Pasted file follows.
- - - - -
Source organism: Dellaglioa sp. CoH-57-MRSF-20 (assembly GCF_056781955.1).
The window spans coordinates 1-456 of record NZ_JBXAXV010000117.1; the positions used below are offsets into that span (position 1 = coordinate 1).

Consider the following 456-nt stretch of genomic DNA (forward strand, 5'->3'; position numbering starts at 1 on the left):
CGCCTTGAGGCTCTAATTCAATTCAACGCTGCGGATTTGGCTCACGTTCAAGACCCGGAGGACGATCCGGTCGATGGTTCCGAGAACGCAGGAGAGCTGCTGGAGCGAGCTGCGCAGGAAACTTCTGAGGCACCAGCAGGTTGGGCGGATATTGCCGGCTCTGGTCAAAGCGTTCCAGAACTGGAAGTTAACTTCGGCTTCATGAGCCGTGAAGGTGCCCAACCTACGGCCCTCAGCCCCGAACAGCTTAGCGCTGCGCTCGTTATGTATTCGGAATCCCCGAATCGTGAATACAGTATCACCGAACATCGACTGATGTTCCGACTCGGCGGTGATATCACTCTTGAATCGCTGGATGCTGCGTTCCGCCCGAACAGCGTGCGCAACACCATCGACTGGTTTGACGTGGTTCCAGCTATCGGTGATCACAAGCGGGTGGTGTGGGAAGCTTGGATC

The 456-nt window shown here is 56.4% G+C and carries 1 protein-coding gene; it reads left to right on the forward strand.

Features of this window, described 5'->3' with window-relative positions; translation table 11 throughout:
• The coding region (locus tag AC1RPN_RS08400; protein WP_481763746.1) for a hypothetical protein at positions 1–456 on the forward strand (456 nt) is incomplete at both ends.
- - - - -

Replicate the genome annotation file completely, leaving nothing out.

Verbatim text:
Source organism: Dellaglioa sp. CoH-57-MRSF-20 (assembly GCF_056781955.1).
The window spans coordinates 1-456 of record NZ_JBXAXV010000117.1; the positions used below are offsets into that span (position 1 = coordinate 1).

Consider the following 456-nt stretch of genomic DNA (forward strand, 5'->3'; position numbering starts at 1 on the left):
CGCCTTGAGGCTCTAATTCAATTCAACGCTGCGGATTTGGCTCACGTTCAAGACCCGGAGGACGATCCGGTCGATGGTTCCGAGAACGCAGGAGAGCTGCTGGAGCGAGCTGCGCAGGAAACTTCTGAGGCACCAGCAGGTTGGGCGGATATTGCCGGCTCTGGTCAAAGCGTTCCAGAACTGGAAGTTAACTTCGGCTTCATGAGCCGTGAAGGTGCCCAACCTACGGCCCTCAGCCCCGAACAGCTTAGCGCTGCGCTCGTTATGTATTCGGAATCCCCGAATCGTGAATACAGTATCACCGAACATCGACTGATGTTCCGACTCGGCGGTGATATCACTCTTGAATCGCTGGATGCTGCGTTCCGCCCGAACAGCGTGCGCAACACCATCGACTGGTTTGACGTGGTTCCAGCTATCGGTGATCACAAGCGGGTGGTGTGGGAAGCTTGGATC

The 456-nt window shown here is 56.4% G+C and carries 1 protein-coding gene; it reads left to right on the forward strand.

Features of this window, described 5'->3' with window-relative positions; translation table 11 throughout:
• The coding region (locus tag AC1RPN_RS08400; protein WP_481763746.1) for a hypothetical protein at positions 1–456 on the forward strand (456 nt) is incomplete at both ends.